The Northwestern University Rape Outbreak That Wasn't
A Commentary By Michelle Malkin
Campus feminists whipped up a Category-5 frenzy over sexual assault allegations at a Northwestern University fraternity in February. But last week, the school's Vice President for Student Affairs Patricia Telles-Irvin was forced to muster up her best impression of "Saturday Night Live's" classic foot-in-mouther, Emily Litella.
Picture Telles-Irvin squinting and grimacing sheepishly as she wrote an update on her breathless bulletin "that four female students attending an event at the Sigma Alpha Epsilon fraternity house were possibly given a date-rape drug, and two of these students believed they were sexually assaulted."
Before I reveal the substance of her update, let me note that shrieking protests ensued after that initial alert. Tears flowed. Demands escalated. Northwestern's student government association called for SAE's suspension. The Chicago Tribune's headline on the brouhaha screamed "crisis." The Chicago Sun-Times' headline blared that "nerves are raw." Local TV stations spread panic over "date rape drugs." On behalf of the university, Telles-Irvin condemned "any such conduct in the strongest possible terms." The school offered support for "survivors."
But the hysteria was all based on anonymous phone calls. There were no actual victims, no witnesses and no physical evidence or electronic evidence or any other kind of evidence that any such an event involving any such women ingesting any such drugs or suffering any such sexual assaults ever occurred.
It was left to Northwestern professor Laura Kipnis, author of the new book, "Unwanted Advances: Sexual Paranoia Comes to Campus," to publicly caution against premature witch hunts. (Kipnis was the target herself of a social justice mob inquisition after penning an irreverent essay assailing oppressive campus sexual behavior codes, Title IX litigation run amok and "infantilized" student snowflakes.)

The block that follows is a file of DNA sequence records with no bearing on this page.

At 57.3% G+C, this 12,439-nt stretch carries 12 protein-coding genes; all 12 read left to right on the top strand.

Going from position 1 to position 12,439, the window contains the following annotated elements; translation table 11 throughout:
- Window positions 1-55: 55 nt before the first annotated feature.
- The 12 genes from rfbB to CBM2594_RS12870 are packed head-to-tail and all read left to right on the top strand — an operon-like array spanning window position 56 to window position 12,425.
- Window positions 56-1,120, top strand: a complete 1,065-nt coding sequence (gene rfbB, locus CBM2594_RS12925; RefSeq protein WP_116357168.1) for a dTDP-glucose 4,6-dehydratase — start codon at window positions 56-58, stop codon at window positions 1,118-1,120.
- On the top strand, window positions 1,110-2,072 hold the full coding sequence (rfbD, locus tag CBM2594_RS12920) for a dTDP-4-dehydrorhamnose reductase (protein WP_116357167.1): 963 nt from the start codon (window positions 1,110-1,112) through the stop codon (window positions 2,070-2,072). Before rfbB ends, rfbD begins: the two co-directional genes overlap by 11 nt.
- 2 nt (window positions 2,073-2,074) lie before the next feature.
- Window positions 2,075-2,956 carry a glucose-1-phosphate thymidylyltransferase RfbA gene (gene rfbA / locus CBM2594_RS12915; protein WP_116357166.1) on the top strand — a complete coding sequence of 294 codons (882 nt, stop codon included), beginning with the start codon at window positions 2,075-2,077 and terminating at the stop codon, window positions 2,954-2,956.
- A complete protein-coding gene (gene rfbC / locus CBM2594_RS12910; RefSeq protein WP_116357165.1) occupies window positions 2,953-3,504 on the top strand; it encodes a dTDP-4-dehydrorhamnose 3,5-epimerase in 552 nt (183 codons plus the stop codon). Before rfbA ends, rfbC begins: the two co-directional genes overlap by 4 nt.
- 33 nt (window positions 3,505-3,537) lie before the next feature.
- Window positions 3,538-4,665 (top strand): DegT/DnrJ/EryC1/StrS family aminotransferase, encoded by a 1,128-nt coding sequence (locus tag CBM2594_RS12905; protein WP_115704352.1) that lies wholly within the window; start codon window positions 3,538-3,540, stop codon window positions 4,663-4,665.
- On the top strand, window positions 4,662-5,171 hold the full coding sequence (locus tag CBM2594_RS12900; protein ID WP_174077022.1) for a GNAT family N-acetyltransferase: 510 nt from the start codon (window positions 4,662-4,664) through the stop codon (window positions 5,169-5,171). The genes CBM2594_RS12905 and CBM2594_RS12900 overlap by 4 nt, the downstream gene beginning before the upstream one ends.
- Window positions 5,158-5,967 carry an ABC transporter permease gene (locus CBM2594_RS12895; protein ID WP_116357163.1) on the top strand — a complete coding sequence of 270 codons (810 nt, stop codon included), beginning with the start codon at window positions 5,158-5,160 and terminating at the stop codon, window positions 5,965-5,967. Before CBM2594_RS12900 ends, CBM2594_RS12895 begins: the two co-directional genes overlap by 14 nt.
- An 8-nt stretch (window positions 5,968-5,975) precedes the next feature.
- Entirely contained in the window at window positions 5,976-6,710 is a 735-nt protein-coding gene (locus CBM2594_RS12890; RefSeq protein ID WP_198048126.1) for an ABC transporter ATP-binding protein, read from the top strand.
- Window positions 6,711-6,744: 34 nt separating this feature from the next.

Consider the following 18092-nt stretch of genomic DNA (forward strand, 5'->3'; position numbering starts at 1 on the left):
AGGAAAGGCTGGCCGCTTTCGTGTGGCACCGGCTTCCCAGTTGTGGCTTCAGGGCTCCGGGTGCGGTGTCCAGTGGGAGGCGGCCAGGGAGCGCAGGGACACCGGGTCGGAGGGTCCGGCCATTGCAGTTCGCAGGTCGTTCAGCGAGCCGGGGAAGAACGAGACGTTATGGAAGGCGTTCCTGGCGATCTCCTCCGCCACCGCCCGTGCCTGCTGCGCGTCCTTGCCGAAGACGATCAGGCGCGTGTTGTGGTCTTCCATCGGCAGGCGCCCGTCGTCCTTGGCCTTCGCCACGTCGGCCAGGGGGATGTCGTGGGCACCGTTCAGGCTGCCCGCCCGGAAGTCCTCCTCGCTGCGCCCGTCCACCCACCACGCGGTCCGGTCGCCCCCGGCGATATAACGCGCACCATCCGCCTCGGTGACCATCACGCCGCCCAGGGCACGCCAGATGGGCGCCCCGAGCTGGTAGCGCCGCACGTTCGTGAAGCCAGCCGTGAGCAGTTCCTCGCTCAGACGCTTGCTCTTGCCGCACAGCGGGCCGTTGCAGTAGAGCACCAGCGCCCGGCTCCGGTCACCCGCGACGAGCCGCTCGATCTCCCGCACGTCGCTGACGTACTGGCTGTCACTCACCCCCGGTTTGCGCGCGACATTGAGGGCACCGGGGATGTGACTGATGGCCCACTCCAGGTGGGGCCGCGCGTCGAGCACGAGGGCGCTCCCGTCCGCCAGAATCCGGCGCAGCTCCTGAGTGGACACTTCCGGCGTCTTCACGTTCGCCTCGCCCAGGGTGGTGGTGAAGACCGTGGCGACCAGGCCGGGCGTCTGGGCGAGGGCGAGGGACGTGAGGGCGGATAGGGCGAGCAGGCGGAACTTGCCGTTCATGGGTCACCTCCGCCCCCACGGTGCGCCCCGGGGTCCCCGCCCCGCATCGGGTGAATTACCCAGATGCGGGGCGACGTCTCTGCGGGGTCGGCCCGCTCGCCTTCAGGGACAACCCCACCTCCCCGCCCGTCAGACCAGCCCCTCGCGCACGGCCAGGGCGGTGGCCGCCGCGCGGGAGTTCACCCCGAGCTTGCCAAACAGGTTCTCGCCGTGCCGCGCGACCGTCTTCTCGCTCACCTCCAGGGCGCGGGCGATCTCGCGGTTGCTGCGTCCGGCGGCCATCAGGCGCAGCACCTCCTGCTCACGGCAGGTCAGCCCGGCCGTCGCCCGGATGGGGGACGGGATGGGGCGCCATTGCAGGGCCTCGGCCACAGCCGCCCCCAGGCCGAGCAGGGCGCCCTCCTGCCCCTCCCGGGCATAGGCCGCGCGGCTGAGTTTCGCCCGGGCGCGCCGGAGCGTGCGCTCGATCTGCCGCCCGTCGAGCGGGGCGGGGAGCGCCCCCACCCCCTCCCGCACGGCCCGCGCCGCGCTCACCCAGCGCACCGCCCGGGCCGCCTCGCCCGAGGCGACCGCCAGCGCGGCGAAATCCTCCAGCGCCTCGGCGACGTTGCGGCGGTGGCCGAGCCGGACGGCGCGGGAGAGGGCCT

"If we've learned anything from the unraveling of Rolling Stone's now-retracted story about an alleged rape and cover-up at a University of Virginia frat a couple of years ago, it's that we need to slow down the rush to judgment until we're in possession of sufficient verifiable information to form solid conclusions," Kipnis warned eight weeks ago.
"If we fail to do that, we're guilty of what the commission that later investigated the Rolling Stone story excoriated as 'confirmation bias' -- that is, forming conclusions in advance of the facts to justify our biases," she added. "I certainly hope we get updates as the investigation continues," she concluded, "but leaping to action -- especially in the absence of verified (or perhaps even verifiable) complaints -- is at best a failure of due process, and at worst vigilantism."
Indeed, as K.C. Johnson and Stuart Taylor Jr. document in "The Campus Rape Frenzy," the federal government and virtually all colleges and universities have "mounted a systematic attack on bedrock American principles including the presumption of innocence, access to exculpatory evidence, the right to cross-examine one's accuser, and due process" in the name of eradicating "rape culture."
Unfortunately, Kipnis is in the minuscule minority of the sane and responsible at Northwestern. When one brave student senator, who is an SAE fraternity member, stood up for the "rights of the accused" during debate over a resolution to condemn the "pervasive culture of sexual misconduct" on campus, he was chastised for his "privilege" and castigated for "victim-blaming."
And now for the denouement.
After a "prompt and thorough" investigation, Patricia Telles-Irvin revealed last week, "(n)o disciplinary action or further investigative action related to the reports of sexual misconduct will be taken at this time." Did investigators ever track down the anonymous callers who leveled the allegations that smeared the fraternity's rep and convicted its members in the court of public opinion? Will false accusers ever be held accountable? We'll never know. The case of the Northwestern rape outbreak that never happened is closed. Poof!
Now, instead of admitting the whole thing was a hoax, Northwestern is scouring the targeted fraternity for "other potential violations" of campus codes to justify putting them through hell in the first place. Victimized again.
Why any mom would pay to send their son into this anti-male maelstrom is beyond me. I'd ask famous Hollywood lefty Julia Louis-Dreyfus, whose son plays basketball at Northwestern (and is an SAE member, I'm told), what she thinks of toxic "rape culture" zealots targeting innocent men on campus. But she's apparently too busy modeling her militant feminist pussyhat on Instagram to take notice.
Michelle Malkin is host of "Michelle Malkin Investigates" on CRTV.com. Her email address is email@example.com.To find out more about Michelle Malkin and read features by other Creators Syndicate writers and cartoonists, visit the Creators Syndicate webpage at www.creators.com.
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